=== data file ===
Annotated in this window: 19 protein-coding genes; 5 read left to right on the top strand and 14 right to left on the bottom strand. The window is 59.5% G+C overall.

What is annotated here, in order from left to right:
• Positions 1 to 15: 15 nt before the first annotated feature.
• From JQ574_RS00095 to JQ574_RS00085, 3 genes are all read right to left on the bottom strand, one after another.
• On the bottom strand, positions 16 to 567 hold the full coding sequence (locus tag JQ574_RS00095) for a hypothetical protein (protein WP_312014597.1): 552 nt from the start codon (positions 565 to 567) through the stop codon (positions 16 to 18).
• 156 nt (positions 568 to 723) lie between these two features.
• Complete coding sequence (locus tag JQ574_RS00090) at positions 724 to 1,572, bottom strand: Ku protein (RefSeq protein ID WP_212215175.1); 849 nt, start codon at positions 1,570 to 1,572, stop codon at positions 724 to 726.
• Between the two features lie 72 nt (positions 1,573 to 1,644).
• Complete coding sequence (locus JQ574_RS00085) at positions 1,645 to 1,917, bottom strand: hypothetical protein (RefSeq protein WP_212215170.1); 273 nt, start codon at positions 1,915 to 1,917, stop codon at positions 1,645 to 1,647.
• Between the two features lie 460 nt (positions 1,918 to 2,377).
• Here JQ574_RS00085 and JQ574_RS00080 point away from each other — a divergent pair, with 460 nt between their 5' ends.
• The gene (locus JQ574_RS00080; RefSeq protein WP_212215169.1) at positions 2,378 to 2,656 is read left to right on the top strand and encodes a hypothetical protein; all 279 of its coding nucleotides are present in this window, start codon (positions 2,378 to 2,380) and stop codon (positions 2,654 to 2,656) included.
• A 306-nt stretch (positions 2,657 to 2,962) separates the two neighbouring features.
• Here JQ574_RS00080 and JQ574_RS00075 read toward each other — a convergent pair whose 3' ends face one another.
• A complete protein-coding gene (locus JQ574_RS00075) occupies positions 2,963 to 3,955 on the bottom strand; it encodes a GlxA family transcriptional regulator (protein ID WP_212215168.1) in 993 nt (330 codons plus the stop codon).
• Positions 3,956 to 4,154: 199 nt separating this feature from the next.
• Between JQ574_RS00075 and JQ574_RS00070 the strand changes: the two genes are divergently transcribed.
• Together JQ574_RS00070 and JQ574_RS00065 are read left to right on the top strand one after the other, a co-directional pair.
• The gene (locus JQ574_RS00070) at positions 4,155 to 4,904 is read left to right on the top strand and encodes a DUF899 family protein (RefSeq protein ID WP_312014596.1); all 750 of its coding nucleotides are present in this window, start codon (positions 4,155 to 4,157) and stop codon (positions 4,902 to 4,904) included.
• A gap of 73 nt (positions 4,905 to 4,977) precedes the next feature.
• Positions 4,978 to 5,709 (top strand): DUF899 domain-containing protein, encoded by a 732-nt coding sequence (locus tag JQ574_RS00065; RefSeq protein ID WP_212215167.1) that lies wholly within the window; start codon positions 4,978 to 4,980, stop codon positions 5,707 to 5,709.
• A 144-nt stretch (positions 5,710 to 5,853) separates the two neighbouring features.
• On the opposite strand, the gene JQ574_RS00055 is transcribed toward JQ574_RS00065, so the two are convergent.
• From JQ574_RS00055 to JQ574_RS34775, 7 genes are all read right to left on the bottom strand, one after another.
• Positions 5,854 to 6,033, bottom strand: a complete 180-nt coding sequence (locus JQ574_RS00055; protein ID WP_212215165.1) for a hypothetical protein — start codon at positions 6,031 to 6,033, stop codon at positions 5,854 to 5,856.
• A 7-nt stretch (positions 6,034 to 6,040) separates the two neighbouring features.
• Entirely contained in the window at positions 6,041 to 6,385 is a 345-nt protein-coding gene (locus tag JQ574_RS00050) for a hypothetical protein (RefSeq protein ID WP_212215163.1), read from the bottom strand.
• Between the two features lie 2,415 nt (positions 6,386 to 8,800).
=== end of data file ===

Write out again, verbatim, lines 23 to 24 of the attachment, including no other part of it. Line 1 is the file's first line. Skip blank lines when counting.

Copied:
• On the opposite strand, the gene JQ574_RS00055 is transcribed toward JQ574_RS00065, so the two are convergent.
• From JQ574_RS00055 to JQ574_RS34775, 7 genes are all read right to left on the bottom strand, one after another.